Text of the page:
Ruins of Adventure
- Races: Any
- Sub-Classes: Any
- Ability Requirements: Muscle 12, Aim 12, Reason 11
- Alignments: Non-Good
- Starting Cash: By class
- Weapon Slots: By class
- Bonus Weapon Proficiencies: none
- Required Weapon Proficiencies: none
- Allowed Weapons: Any
- Allowed Armors: By class
- Non-weapon Slots: By class
- Available Categories: By class, plus Larceny
- Bonus Non-weapon Proficiencies: Disguise, Poison Use, Trailing
- Required Proficiencies: none
- Recommended Proficiencies: Alertness, Begging, Blind-Fighting, Bribery, Gather Information, Herbalism, Intimidation, Land-based Riding, Literacy, Somatic Concealment, Spellweaving, Tightrope Walking, Toxicology, Tracking, Tumbling, Venom Handling, Voice Mimicry
- Forbidden Proficiencies: none
Overview: In any reasonably corrupt culture, there are those who wish to eliminate someone whose very existence stands in the way of their plans. To serve them there are Assassins: trained killers whose services are for hire.
Assassins are characters who profit from their art by selling their services to the highest bidder. However, the services they sell are very specific-they use their talents to kill. Wielding their swords, magic, and poison, assassins take contracts for merchant houses nobles, and kings, earning fortunes if they’re good at what they do.
Description: Assassins, more so than any other character, dress to blend in. There is no distinct appearance for an assassin.
Role-Playing: Assassins are paid killers. They care nothing about fair play or honorable combat, wishing only to carry out their contracts in the safest and most secret ways possible. While some assassins are dedicated to evil, others are just cynical or mercenary; a few might see their work as a necessary evil for a greater cause, particularly if they slay only evil-aligned beings. The assassin’s goal is to remain unknown and unseen.
Assassins sell their abilities to society’s elite, eliminating a merchant’s competition, a rival noble, a pushy cleric, or an adventurer who just doesn’t know when to back off. Most assassins never reveal their true nature, not even to their adventuring companions. They travel the realms with these companions, slipping away when necessary to handle a job, then returning to continue their adventuring careers. Assassins are often in high demand, but even the best isn’t called upon to perform more than three or four slayings in a year.
Thugs and bounty hunters may be seen as close relatives of the Assassin. It is important, then, to understand their differences, and what makes their roles distinct. Thugs typically serve as crude muscle, using bullying and intimidation. The Assassin, on the other hand, thrives on anonymity, on surprise—on his victim not even realizing that he is a target until it is much too late. A clever Assassin might never be seen by his victim. Here, too, the Assassin differs from the Bounty Hunter, for the hunter often seeks his quarry alive, and typically must bring back his prey (or the corpse thereof) as proof of his project’s success.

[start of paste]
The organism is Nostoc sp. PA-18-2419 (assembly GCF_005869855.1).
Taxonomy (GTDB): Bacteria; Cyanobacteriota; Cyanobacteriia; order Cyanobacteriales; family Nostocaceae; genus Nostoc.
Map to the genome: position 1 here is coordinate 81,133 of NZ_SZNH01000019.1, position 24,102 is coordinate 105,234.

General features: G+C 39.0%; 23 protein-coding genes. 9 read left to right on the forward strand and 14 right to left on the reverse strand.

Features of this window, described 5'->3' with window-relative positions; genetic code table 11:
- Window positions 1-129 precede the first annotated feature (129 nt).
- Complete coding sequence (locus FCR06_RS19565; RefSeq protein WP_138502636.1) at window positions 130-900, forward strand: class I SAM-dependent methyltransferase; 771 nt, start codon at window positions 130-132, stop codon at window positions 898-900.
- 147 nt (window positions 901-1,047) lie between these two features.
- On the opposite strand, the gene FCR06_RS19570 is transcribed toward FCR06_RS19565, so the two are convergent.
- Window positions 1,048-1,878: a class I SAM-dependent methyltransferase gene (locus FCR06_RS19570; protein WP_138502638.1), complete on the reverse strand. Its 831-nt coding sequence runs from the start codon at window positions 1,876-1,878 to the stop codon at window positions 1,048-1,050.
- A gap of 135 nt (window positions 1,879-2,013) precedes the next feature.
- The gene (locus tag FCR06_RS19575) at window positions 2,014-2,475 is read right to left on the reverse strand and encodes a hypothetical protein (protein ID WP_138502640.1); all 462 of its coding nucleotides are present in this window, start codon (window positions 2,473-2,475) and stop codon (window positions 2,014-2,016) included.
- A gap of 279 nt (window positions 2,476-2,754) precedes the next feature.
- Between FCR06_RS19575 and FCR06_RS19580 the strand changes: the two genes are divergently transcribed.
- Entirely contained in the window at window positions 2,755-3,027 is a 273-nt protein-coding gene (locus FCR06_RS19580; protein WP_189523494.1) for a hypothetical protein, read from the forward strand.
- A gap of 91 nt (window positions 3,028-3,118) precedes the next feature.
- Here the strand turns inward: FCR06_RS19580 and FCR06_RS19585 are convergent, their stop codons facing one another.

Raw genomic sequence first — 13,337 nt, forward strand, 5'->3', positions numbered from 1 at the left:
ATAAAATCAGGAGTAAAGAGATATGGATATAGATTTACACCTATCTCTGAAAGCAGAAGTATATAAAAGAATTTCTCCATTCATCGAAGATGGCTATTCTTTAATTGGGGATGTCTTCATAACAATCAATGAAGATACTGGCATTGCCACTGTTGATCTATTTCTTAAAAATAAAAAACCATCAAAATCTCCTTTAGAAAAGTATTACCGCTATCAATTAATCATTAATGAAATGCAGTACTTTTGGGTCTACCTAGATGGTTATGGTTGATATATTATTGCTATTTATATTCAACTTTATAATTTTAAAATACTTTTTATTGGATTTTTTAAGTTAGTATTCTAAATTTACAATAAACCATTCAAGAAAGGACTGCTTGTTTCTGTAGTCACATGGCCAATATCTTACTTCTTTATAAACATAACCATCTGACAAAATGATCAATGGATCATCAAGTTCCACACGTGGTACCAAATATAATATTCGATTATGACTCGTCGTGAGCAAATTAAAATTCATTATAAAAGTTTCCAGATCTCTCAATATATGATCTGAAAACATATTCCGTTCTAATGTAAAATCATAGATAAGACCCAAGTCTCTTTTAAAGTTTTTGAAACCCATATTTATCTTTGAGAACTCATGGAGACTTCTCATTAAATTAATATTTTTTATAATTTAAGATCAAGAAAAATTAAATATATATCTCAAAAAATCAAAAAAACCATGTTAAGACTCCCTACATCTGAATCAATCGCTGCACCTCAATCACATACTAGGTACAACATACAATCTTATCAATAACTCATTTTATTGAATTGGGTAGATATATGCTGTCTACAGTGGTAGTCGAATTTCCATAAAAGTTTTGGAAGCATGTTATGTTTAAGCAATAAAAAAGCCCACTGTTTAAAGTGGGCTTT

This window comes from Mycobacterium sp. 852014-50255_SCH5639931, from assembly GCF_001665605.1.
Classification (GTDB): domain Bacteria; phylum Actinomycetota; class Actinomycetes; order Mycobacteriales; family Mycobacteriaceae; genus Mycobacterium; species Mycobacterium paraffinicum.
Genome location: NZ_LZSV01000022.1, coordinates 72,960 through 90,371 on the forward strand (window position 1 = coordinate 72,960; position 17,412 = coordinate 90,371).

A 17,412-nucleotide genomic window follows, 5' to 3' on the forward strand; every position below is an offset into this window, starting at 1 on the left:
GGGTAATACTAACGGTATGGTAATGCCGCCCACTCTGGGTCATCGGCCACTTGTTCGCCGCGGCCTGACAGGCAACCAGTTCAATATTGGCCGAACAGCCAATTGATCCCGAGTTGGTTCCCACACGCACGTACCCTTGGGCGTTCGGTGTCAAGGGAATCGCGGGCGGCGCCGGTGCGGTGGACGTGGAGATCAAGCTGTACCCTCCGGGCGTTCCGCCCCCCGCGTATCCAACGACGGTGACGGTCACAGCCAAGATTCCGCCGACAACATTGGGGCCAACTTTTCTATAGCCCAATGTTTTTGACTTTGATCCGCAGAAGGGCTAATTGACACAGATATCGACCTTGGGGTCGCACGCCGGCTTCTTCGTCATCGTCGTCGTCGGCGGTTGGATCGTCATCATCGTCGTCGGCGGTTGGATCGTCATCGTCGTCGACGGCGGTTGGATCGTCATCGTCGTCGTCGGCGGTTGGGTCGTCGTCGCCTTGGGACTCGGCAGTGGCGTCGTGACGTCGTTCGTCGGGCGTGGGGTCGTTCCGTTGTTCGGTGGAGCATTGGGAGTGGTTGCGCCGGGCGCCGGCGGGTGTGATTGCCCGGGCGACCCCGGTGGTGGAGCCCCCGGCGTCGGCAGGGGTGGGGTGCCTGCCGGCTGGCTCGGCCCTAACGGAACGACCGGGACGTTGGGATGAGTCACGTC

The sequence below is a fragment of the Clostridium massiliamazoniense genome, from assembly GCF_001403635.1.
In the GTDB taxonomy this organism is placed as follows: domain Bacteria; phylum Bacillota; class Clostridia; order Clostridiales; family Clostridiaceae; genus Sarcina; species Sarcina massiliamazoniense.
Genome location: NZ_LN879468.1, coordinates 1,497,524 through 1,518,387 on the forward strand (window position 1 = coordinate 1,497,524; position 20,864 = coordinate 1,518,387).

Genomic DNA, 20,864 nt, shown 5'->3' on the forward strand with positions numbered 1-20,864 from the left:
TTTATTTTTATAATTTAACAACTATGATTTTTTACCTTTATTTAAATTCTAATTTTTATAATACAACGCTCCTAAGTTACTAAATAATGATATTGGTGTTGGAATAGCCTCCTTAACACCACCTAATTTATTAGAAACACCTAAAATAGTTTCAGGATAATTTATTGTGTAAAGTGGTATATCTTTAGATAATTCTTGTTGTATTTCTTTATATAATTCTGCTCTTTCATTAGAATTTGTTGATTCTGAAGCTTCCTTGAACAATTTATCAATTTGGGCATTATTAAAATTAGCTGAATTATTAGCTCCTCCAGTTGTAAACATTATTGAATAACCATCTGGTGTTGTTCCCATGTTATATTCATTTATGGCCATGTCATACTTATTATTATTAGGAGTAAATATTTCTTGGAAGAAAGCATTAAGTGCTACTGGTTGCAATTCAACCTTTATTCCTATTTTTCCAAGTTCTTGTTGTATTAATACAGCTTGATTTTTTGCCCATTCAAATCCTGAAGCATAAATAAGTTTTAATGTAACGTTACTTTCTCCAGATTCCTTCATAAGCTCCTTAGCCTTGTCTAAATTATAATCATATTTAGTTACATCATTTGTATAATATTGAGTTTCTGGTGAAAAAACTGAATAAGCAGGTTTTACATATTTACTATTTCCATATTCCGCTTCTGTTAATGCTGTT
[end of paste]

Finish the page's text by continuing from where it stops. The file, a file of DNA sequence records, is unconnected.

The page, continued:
- An Assassin gains a bonus to surprise opponents, but only if the assassin is not in metal armor. Even then, the assassin must either be alone or 90 feet or more away from his party to gain this bonus. If he fulfills these conditions, he moves so silently that opponents suffer a -4 penalty to their surprise die rolls. If the assassin must open a door or screen to attack, this penalty is reduced to -2. If the assassin gains similar abilities from another source, such as being an Elf or a Thief, the penalty is increased by 2.
- If an assassin surprises an opponent, is not himself surprised, has a melee weapon in hand, and is within melee range, the assassin can automatically hit his opponent once and do double damage; this is in addition to his normal attack. This ability works only against humanoid-shaped creatures of small or medium size, and it assumes that the assassin does not require a magical weapon of greater power than he has in hand to hurt the target.
- An assassin starts play with a patron, a specific noble or merchant lord who retains his services. This translates into help when the assassin is within the patron’s sphere of influence, a ready supply of resources while in the patron’s good graces, and a contact to exploit when involved in his own adventuring endeavors.
- Assassins are generally feared and shunned. Therefore an Assassin suffers a -4 reaction penalty with non-evil NPCs who are aware of his profession.
- The assassin’s main drawback is the unlawfulness of his trade in most locations. If found out as an assassin and captured, he can expect no mercy from the law. If an assassin is identified but not captured, a bounty of 1d100 x10gp will be placed on his head.
- The patron also translates into the assassin’s hindrance, as the assassin must perform at least three assassinations for the patron in a given year. When a assassin agrees to a job, he must concentrate on that job until he gets it done. Otherwise, he may find himself the object of a bounty hunter who has been hired to cancel his contract.
- Because of the time they spend on weapons and poisons, assassins learn non-weapon proficiencies more slowly than other members of their class. They receive new non-weapon proficiency slots 1 level later than they otherwise would (thus a Thief Assassin would gain new slots every 3 levels, instead of every 2). Their initial non-weapon proficiency slots are not affected.
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